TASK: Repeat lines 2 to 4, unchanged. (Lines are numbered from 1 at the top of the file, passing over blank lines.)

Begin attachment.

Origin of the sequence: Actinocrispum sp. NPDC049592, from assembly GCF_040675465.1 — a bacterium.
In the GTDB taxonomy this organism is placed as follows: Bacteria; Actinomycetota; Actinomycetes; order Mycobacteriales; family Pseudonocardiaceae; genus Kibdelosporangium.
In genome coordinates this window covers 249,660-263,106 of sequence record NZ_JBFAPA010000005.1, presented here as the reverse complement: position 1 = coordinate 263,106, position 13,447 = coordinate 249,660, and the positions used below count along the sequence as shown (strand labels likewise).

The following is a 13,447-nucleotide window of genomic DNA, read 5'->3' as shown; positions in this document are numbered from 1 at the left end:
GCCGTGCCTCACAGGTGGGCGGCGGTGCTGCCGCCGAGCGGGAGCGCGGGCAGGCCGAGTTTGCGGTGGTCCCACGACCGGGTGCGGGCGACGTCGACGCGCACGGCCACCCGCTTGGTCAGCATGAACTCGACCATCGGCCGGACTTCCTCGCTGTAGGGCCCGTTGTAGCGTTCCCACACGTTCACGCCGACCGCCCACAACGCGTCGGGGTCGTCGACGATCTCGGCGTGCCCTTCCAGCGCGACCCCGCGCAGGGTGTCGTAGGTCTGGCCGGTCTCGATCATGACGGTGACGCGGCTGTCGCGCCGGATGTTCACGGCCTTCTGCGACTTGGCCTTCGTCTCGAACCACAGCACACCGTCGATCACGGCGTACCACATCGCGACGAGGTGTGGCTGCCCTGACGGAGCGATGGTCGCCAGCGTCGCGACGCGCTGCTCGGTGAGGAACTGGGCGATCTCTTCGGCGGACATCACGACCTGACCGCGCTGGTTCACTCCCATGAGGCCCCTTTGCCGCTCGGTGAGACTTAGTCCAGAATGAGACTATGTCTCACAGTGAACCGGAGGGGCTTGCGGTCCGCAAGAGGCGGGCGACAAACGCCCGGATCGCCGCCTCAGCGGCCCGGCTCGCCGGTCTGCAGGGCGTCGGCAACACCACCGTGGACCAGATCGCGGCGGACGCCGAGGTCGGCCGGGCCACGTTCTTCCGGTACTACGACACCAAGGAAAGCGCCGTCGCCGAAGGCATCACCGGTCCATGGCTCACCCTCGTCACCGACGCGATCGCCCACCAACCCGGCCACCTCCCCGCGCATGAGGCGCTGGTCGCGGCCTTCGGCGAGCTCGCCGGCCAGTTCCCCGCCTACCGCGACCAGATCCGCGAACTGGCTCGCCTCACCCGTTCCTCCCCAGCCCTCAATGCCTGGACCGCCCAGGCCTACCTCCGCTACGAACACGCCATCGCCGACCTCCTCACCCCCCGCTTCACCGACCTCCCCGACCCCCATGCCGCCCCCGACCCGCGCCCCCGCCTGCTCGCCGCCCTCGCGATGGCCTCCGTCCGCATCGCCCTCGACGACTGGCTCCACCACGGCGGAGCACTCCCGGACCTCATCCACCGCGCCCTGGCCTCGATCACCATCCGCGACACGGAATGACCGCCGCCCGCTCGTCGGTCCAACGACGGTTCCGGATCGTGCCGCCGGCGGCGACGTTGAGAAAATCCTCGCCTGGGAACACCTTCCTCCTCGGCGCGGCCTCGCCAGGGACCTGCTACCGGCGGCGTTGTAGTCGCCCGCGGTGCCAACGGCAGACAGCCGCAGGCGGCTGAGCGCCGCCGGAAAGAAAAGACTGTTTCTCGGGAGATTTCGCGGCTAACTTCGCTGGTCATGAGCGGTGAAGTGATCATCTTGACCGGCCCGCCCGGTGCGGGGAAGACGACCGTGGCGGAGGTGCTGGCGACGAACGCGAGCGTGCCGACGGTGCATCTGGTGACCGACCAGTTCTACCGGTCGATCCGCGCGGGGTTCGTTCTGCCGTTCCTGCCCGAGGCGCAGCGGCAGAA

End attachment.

In the GTDB taxonomy this organism is placed as follows: Bacteria; Actinomycetota; Actinomycetes; order Mycobacteriales; family Pseudonocardiaceae; genus Kibdelosporangium.
In genome coordinates this window covers 249,660-263,106 of sequence record NZ_JBFAPA010000005.1, presented here as the reverse complement: position 1 = coordinate 263,106, position 13,447 = coordinate 249,660, and the positions used below count along the sequence as shown (strand labels likewise).

The following is a 13,447-nucleotide window of genomic DNA, read 5'->3' as shown; positions in this document are numbered from 1 at the left end: